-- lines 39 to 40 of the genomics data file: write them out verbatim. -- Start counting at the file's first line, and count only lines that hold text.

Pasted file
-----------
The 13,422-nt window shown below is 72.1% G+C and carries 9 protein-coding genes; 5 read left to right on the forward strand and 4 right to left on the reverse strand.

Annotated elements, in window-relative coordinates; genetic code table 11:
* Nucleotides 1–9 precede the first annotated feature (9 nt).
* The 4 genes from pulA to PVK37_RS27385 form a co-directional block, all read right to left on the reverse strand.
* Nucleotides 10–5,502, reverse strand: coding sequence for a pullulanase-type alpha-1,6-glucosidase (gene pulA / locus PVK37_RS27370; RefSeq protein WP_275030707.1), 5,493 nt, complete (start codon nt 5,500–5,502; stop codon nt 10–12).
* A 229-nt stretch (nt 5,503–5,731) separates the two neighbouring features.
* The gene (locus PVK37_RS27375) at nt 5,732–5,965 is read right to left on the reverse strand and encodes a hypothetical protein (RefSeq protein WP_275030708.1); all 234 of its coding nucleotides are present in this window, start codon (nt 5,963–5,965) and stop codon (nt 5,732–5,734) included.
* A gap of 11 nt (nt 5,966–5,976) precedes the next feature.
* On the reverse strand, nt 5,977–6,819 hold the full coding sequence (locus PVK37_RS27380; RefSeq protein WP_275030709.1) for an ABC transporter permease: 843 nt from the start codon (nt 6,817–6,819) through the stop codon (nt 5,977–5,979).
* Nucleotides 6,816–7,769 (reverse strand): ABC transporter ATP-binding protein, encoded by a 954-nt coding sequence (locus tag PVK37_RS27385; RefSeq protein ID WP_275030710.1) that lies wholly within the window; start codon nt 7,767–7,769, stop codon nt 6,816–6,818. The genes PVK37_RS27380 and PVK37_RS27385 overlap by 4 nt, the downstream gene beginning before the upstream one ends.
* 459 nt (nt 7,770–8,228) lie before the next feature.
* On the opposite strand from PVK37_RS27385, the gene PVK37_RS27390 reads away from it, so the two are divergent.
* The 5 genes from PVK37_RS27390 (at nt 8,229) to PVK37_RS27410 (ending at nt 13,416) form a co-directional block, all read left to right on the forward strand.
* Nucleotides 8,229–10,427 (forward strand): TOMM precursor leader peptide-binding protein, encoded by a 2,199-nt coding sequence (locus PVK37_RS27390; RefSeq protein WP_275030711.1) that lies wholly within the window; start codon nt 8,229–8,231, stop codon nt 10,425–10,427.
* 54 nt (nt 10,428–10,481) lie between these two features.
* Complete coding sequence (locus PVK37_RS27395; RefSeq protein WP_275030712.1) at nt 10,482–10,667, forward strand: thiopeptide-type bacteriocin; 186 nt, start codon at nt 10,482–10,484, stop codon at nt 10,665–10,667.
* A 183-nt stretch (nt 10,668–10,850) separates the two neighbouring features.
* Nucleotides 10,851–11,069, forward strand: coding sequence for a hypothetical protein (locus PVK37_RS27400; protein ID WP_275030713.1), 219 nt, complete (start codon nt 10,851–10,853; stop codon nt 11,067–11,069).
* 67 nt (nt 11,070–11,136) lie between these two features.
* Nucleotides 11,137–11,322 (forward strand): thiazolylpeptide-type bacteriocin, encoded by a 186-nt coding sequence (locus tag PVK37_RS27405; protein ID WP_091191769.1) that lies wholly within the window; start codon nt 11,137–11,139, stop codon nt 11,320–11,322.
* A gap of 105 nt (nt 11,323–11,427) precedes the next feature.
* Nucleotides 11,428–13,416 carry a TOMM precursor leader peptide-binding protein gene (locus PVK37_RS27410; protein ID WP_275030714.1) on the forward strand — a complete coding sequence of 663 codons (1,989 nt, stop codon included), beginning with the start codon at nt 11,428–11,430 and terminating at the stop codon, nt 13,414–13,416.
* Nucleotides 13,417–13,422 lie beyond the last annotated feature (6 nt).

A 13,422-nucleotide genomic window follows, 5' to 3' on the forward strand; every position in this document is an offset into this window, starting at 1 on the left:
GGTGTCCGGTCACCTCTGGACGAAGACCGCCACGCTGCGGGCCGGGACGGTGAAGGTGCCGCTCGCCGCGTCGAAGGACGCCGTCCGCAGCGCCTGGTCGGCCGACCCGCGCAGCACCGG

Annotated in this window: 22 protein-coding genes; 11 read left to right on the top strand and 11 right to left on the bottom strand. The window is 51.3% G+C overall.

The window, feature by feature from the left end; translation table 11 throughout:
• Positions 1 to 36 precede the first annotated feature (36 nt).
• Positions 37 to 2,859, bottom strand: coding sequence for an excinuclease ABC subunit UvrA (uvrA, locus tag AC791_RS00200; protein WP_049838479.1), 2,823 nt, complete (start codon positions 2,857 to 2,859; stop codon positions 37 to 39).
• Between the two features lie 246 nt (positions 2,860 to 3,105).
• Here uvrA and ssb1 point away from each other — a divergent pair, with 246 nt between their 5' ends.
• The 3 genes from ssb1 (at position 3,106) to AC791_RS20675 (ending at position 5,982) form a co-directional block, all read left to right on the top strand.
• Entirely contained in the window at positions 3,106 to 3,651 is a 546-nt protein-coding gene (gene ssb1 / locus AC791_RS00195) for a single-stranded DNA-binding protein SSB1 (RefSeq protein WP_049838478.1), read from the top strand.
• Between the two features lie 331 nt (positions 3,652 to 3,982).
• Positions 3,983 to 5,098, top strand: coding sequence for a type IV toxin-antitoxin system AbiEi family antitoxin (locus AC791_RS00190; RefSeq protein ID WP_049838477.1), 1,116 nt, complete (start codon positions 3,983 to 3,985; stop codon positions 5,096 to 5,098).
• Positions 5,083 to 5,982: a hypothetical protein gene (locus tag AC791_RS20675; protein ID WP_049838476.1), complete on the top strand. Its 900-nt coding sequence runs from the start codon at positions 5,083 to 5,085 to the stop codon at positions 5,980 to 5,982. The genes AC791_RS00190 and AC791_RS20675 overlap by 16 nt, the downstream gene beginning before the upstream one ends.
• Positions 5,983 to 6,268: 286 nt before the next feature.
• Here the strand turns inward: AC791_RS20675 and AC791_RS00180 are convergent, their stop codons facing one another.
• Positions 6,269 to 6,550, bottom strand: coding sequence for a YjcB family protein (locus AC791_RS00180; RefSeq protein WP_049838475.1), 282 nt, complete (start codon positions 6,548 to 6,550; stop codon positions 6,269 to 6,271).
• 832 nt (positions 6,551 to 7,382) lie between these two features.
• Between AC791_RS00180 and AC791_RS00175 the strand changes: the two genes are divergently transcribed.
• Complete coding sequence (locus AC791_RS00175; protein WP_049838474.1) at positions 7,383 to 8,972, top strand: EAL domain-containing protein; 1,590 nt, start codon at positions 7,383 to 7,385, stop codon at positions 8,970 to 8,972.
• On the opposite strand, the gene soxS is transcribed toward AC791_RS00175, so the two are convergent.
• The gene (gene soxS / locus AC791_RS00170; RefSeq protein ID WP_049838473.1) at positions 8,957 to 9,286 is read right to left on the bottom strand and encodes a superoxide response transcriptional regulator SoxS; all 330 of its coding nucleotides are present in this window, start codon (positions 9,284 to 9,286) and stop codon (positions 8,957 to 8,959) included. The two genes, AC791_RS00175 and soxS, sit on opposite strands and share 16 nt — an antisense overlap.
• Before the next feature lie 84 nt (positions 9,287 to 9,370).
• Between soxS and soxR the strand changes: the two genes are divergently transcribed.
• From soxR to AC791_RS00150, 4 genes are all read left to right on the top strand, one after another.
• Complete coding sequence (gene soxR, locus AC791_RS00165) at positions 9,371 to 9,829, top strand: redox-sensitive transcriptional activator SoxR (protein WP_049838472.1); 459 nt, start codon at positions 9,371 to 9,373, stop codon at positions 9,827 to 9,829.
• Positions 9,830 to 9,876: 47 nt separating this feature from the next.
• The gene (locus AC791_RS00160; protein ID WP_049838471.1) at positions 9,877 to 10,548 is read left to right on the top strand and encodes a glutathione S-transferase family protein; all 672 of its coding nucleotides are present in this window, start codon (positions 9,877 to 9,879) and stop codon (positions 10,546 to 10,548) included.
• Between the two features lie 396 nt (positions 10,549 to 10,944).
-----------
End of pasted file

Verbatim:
• Positions 6,269 to 6,550, bottom strand: coding sequence for a YjcB family protein (locus AC791_RS00180; RefSeq protein WP_049838475.1), 282 nt, complete (start codon positions 6,548 to 6,550; stop codon positions 6,269 to 6,271).
• 832 nt (positions 6,551 to 7,382) lie between these two features.